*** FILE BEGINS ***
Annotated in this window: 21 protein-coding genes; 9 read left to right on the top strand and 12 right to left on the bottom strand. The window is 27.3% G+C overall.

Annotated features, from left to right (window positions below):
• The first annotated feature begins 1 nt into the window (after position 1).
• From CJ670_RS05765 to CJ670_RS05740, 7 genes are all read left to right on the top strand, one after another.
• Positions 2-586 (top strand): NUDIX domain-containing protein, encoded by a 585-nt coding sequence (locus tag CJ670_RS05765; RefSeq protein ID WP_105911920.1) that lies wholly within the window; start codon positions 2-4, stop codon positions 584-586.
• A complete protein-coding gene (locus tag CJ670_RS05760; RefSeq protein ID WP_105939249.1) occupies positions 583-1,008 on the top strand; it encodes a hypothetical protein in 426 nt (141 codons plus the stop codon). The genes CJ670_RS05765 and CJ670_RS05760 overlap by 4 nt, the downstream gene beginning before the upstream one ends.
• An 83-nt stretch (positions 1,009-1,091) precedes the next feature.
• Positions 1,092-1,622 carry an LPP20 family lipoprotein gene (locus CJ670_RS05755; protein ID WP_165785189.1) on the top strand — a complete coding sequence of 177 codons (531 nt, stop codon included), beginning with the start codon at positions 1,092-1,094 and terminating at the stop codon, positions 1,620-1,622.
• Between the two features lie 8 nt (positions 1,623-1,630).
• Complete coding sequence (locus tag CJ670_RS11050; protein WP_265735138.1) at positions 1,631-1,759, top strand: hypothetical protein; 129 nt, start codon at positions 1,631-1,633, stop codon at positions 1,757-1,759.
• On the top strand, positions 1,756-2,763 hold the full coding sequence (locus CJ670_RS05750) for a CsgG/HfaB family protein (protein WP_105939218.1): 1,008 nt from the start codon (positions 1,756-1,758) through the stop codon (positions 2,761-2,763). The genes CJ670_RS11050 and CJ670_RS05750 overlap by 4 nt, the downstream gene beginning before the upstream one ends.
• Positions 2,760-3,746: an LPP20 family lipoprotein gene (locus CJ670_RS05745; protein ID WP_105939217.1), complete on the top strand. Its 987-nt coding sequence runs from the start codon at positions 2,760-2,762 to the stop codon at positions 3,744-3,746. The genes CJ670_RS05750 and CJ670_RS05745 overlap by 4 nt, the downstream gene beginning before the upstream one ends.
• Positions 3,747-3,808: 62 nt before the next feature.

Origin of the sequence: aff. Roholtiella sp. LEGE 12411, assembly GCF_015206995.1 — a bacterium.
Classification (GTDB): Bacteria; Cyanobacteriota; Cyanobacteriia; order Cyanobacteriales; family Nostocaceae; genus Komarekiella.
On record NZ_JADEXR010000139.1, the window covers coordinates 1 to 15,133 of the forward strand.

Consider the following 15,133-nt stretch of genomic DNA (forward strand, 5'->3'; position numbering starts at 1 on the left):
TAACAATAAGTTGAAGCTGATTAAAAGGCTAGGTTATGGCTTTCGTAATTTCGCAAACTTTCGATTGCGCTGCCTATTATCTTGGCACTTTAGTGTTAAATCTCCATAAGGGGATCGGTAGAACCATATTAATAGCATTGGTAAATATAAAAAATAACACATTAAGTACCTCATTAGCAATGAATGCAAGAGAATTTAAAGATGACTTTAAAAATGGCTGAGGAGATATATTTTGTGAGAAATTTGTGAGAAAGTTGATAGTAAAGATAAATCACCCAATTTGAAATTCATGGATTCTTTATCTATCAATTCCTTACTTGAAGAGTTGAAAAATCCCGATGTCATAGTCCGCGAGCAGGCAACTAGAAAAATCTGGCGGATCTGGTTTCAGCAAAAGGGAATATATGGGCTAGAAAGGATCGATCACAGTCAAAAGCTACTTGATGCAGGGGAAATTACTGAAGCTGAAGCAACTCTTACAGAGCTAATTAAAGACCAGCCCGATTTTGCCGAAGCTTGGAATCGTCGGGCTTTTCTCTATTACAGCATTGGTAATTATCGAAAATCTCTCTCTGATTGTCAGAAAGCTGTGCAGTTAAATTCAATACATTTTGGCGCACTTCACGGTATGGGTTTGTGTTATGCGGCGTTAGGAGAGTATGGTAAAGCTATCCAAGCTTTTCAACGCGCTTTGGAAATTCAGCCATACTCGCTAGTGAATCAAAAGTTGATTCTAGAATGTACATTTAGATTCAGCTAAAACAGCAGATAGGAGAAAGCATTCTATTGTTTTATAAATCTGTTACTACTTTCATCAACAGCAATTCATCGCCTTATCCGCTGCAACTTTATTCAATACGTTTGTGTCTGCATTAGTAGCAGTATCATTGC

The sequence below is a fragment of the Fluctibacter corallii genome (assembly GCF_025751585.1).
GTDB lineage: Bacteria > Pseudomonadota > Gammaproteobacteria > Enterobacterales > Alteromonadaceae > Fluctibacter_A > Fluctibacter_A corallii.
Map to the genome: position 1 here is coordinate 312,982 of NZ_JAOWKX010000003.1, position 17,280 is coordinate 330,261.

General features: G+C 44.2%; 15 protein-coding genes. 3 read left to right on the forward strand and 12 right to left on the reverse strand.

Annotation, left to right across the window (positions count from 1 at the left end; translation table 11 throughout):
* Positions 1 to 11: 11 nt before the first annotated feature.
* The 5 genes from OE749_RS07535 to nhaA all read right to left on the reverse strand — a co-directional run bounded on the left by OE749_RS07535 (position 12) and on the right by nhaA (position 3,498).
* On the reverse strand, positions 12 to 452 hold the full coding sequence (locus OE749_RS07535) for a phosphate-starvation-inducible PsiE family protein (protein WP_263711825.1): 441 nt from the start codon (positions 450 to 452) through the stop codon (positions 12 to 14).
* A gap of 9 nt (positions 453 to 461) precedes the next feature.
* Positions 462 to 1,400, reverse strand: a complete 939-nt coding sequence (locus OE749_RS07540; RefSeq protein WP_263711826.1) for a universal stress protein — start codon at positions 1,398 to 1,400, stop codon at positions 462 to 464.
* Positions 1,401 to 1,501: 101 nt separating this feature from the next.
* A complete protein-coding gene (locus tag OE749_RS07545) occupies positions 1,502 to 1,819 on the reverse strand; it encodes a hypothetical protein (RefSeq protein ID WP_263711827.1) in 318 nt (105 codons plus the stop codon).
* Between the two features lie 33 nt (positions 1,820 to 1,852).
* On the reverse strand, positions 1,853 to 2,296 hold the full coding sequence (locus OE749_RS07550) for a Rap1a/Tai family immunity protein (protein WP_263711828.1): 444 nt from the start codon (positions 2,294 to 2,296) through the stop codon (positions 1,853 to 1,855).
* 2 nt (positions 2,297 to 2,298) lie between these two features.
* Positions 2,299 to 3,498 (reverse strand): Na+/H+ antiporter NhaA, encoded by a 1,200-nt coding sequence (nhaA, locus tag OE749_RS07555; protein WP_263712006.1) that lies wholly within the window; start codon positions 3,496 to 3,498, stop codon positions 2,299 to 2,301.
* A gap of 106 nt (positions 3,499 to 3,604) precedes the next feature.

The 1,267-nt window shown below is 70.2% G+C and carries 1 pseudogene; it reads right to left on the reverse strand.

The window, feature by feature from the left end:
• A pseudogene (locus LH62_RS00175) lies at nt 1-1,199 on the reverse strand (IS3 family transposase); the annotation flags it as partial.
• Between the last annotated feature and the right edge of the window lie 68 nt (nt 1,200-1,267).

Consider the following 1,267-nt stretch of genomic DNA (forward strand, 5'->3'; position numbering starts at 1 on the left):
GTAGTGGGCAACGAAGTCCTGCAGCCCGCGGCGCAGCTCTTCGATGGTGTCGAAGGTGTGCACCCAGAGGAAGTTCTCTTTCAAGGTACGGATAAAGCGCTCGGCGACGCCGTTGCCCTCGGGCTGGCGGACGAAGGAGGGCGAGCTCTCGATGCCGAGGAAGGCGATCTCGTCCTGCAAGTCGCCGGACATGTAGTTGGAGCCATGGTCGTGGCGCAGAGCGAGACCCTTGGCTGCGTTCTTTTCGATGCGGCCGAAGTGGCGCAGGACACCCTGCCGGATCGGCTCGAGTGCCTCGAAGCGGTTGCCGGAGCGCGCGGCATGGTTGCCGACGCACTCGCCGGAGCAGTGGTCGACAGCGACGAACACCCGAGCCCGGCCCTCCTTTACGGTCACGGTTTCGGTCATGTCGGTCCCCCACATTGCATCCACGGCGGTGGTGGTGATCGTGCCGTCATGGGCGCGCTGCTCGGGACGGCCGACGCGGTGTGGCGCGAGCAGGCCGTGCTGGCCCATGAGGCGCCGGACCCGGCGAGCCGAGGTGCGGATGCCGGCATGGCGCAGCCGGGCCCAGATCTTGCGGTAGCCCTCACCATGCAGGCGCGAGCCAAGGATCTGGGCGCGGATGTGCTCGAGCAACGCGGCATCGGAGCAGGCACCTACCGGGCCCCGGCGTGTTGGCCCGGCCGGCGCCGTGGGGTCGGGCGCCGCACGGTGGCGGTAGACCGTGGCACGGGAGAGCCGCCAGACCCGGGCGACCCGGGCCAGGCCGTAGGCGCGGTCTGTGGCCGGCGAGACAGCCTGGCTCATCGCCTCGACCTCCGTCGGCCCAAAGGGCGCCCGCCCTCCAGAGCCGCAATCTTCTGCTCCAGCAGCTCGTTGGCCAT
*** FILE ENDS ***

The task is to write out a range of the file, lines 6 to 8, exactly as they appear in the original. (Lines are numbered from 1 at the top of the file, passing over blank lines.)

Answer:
• A complete protein-coding gene (locus tag CJ670_RS05760; RefSeq protein ID WP_105939249.1) occupies positions 583-1,008 on the top strand; it encodes a hypothetical protein in 426 nt (141 codons plus the stop codon). The genes CJ670_RS05765 and CJ670_RS05760 overlap by 4 nt, the downstream gene beginning before the upstream one ends.
• An 83-nt stretch (positions 1,009-1,091) precedes the next feature.
• Positions 1,092-1,622 carry an LPP20 family lipoprotein gene (locus CJ670_RS05755; protein ID WP_165785189.1) on the top strand — a complete coding sequence of 177 codons (531 nt, stop codon included), beginning with the start codon at positions 1,092-1,094 and terminating at the stop codon, positions 1,620-1,622.